Economy

North Korean Hackers are Stealing Bitcoin to Fund Kim Jong Un's Regime

North Korean Hackers are Stealing Bitcoin to Fund Kim Jong Un's Regimeā€

"They're pretty capable actors in comparison to other North Korean activity we see", said McNamara.

With more sanctions likely and usage of cryptocurrencies broadening, experts say North Korea's embrace of digital cash will increase.

A cybersecurity firm has revealed details of a campaign by state-sponsored North Korean hackers to steal bitcoin from South Korean cryptocurrency exchanges.

FireEye says it has identified three attacks against South Korean cryptocurrency exchanges that took place between May and July, all of them linked to North Korean hackers.

They frequently use tax-themed lures and deployed malware and variants linked to the North Koreans who are suspected of being behind intrusions into global banks in 2016, FireEye said.

Kim's apparent interest in cryptocurrencies comes amid rising prices and popularity.

Researchers point to multiple attacks, including one incident in April where South Korean bitcoin exchange Yapizon lost over $5 million in user funds and bitcoin due to a wallet compromise.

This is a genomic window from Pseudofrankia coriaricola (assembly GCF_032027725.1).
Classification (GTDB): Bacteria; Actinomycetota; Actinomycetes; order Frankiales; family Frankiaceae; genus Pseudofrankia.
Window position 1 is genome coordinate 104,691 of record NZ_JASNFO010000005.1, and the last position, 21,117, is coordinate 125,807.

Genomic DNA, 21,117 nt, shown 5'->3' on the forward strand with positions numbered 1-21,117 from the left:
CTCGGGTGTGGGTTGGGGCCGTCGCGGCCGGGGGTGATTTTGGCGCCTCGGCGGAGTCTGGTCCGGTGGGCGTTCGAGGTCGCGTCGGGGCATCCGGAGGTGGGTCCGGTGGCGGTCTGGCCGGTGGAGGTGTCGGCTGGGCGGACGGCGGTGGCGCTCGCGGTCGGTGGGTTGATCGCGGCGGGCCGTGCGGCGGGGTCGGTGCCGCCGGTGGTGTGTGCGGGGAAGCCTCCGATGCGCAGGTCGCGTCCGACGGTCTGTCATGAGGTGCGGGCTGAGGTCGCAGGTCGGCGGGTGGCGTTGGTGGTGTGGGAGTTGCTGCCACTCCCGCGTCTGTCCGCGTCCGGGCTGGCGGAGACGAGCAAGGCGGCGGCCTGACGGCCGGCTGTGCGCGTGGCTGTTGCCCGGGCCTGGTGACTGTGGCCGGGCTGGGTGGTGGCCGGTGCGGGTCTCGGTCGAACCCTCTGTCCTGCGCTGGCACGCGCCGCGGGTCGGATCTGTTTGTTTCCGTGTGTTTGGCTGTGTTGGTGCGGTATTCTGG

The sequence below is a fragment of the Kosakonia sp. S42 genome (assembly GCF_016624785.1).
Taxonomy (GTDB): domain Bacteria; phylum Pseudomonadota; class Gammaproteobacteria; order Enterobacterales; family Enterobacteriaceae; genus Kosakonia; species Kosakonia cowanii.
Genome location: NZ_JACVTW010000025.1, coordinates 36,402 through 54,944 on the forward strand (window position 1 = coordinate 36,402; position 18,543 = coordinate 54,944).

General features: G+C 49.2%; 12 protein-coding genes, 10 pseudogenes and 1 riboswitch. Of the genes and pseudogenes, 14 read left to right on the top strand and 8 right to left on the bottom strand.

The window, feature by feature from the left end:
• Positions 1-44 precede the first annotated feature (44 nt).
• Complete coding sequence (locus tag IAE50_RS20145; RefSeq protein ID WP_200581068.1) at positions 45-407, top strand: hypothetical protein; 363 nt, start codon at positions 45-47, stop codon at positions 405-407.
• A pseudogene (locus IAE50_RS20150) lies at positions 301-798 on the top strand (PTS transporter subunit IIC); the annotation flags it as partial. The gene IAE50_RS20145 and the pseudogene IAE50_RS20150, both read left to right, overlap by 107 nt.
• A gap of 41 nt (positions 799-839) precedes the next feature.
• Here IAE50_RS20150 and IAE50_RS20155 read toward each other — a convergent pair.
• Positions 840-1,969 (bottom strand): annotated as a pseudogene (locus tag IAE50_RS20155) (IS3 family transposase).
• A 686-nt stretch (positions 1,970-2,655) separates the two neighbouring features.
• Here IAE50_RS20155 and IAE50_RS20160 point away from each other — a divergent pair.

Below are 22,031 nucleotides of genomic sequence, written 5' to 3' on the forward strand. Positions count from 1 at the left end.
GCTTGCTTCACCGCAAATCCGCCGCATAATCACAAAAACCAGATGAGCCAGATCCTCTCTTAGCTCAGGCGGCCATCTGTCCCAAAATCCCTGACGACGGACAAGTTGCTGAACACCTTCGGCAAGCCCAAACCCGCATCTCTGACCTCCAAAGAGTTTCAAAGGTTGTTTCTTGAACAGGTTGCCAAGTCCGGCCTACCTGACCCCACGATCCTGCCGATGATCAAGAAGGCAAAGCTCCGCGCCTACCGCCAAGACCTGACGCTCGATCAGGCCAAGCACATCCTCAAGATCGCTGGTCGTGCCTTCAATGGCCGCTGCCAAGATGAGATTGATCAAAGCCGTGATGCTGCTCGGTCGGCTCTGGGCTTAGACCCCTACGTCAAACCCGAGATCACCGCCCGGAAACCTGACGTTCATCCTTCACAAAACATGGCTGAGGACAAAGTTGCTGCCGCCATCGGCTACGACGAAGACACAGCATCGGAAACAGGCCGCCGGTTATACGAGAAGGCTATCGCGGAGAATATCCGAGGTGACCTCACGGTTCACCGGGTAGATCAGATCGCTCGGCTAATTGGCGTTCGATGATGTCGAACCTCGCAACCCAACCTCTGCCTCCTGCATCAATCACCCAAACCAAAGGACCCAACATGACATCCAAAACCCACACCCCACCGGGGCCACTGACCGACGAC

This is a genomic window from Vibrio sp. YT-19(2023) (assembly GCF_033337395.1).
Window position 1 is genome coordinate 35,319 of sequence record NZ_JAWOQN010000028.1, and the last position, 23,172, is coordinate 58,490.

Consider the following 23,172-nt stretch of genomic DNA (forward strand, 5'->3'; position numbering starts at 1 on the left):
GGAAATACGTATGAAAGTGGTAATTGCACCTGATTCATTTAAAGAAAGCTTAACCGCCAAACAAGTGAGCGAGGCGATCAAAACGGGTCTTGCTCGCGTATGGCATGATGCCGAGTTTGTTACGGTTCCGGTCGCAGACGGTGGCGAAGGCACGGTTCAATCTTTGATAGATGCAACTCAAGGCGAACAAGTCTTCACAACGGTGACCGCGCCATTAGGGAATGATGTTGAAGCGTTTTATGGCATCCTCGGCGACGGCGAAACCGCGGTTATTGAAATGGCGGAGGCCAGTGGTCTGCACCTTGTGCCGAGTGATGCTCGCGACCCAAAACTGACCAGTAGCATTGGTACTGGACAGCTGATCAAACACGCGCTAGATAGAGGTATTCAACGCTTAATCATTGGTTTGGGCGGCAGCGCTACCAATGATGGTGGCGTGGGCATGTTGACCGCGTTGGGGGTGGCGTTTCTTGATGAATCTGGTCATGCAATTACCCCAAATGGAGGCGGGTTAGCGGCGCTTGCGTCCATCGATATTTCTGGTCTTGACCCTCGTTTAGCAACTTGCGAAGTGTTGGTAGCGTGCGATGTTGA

The North Korean government has repeatedly denied involvement in worldwide cyberattacks. This trend comes as the price of the cryptocurrency is surging, and also as the global community imposes tough new sanctions on the rogue regime.

Early May - Spearphishing against South Korean Exchange #1 begins.

Attacks on the South Korean exchanges were carried out through so-called spear-phishing attacks, or emailing files laced with malware to specific targets.

North Korea is believed to be stealing bitcoin from cryptocurrency exchanges, security researchers believe, in an attempt to get around tough new sanctions against the country. North Korea's Office 39 is involved in activities such as gold smuggling, counterfeiting foreign currency, and even operating restaurants.

Tracking down the culprit of a cyberattack is generally hard, and North Korea has generally denied any part in global cyberattacks, despite being linked to the devastating WannaCry ransomware attack in May.

FireEye said if the hackers wanted to convert bitcoin or ethereum into dollars or won, they'd likely first exchange them into harder-to-trace cryptocurrencies like Monero and then into fiat currency.

"As bitcoin and other cryptocurrencies have increased in value in the previous year, nation states are beginning to take notice", Luke McNamara, senior cyber threat intelligence analyst at FireEye, wrote in the report.

With fresh United Nations sanctions and bitcoin's skyrocketing value, "the potential windfall from these attacks has risen accordingly", Boland said. In other words, North Korea's hackers had swapped their usual cyber-spying for theft. Cyber criminals may no longer be the only nefarious actors in this space.



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